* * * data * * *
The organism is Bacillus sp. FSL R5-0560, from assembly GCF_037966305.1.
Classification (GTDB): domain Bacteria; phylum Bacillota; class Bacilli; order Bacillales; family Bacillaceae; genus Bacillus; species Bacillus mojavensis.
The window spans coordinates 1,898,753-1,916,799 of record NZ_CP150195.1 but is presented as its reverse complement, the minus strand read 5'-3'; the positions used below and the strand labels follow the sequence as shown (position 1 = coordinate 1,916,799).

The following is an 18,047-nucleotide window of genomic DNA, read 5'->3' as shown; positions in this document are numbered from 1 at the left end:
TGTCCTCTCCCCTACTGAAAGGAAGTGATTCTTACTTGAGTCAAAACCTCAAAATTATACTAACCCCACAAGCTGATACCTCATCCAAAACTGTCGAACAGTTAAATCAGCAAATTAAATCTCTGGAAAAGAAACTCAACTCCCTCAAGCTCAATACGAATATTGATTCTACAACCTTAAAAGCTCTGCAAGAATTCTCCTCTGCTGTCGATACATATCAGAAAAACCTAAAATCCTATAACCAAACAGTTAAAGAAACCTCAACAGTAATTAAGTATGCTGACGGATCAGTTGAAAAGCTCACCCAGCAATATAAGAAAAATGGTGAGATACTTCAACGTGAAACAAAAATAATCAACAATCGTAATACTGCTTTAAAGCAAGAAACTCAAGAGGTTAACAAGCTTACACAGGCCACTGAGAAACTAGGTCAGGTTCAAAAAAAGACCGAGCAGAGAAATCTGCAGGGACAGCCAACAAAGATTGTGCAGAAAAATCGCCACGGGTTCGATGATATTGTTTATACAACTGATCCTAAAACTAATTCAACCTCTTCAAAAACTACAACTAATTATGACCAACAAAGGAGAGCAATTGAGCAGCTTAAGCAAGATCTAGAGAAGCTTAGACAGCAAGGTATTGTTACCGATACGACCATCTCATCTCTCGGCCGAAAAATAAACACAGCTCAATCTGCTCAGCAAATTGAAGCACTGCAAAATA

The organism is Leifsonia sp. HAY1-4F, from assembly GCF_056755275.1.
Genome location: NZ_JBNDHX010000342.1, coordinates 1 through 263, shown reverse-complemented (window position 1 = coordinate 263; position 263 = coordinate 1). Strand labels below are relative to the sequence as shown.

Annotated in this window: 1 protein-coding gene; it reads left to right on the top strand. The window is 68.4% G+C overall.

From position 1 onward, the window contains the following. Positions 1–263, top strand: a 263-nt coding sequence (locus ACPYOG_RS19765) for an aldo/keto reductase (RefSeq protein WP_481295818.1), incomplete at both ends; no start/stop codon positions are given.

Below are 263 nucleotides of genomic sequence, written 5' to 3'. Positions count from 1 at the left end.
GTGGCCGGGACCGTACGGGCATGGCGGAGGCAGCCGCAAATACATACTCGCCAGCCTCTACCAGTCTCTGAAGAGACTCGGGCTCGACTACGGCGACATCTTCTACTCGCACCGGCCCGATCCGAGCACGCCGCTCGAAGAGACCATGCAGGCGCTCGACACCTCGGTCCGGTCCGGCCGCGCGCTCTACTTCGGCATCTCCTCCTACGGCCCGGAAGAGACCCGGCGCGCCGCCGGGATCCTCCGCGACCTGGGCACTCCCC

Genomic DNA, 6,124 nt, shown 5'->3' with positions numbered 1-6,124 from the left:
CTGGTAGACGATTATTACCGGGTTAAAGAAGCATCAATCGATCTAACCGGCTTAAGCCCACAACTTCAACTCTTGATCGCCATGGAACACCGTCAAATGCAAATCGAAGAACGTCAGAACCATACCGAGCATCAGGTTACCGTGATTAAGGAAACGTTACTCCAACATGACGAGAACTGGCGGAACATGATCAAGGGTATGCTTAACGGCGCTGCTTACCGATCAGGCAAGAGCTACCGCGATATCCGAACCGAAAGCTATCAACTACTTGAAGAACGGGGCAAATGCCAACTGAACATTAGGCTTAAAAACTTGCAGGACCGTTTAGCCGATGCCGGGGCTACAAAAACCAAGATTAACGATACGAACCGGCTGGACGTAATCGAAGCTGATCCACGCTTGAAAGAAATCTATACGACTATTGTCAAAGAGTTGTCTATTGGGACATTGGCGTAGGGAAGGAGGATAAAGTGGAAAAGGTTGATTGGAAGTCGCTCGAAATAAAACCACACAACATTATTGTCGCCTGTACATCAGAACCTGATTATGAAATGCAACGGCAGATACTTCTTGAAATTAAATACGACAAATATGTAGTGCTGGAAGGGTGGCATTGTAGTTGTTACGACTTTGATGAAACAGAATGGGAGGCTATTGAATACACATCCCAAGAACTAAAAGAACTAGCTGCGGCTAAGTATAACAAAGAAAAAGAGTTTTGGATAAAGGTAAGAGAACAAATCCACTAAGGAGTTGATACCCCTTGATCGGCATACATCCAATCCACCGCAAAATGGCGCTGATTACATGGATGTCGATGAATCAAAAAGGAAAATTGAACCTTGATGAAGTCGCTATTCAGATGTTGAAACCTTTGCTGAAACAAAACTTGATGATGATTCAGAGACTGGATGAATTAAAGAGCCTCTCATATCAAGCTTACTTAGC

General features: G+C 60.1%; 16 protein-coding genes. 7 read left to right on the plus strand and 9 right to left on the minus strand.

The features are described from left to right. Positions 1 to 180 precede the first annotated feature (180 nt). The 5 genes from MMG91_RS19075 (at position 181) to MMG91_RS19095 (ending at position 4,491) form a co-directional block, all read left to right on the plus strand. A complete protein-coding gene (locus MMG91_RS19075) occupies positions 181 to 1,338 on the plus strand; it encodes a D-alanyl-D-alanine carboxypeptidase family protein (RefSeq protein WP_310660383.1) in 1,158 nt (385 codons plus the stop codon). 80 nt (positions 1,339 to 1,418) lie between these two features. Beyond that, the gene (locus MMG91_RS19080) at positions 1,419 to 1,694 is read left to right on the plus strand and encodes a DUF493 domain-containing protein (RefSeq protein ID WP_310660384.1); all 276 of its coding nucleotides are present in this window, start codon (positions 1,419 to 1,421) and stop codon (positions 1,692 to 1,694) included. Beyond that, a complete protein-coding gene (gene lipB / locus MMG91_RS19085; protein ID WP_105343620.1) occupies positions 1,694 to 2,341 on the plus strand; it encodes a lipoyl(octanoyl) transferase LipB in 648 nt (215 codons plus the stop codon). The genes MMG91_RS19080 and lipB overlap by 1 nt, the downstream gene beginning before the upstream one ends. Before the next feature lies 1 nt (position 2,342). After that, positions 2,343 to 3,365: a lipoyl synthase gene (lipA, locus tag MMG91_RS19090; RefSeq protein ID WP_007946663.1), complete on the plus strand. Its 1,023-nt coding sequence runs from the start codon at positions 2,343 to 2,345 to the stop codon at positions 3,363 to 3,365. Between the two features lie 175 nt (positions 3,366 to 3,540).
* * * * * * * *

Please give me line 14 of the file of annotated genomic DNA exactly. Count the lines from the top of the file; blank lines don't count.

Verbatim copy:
General features: G+C 60.1%; 16 protein-coding genes. 7 read left to right on the plus strand and 9 right to left on the minus strand.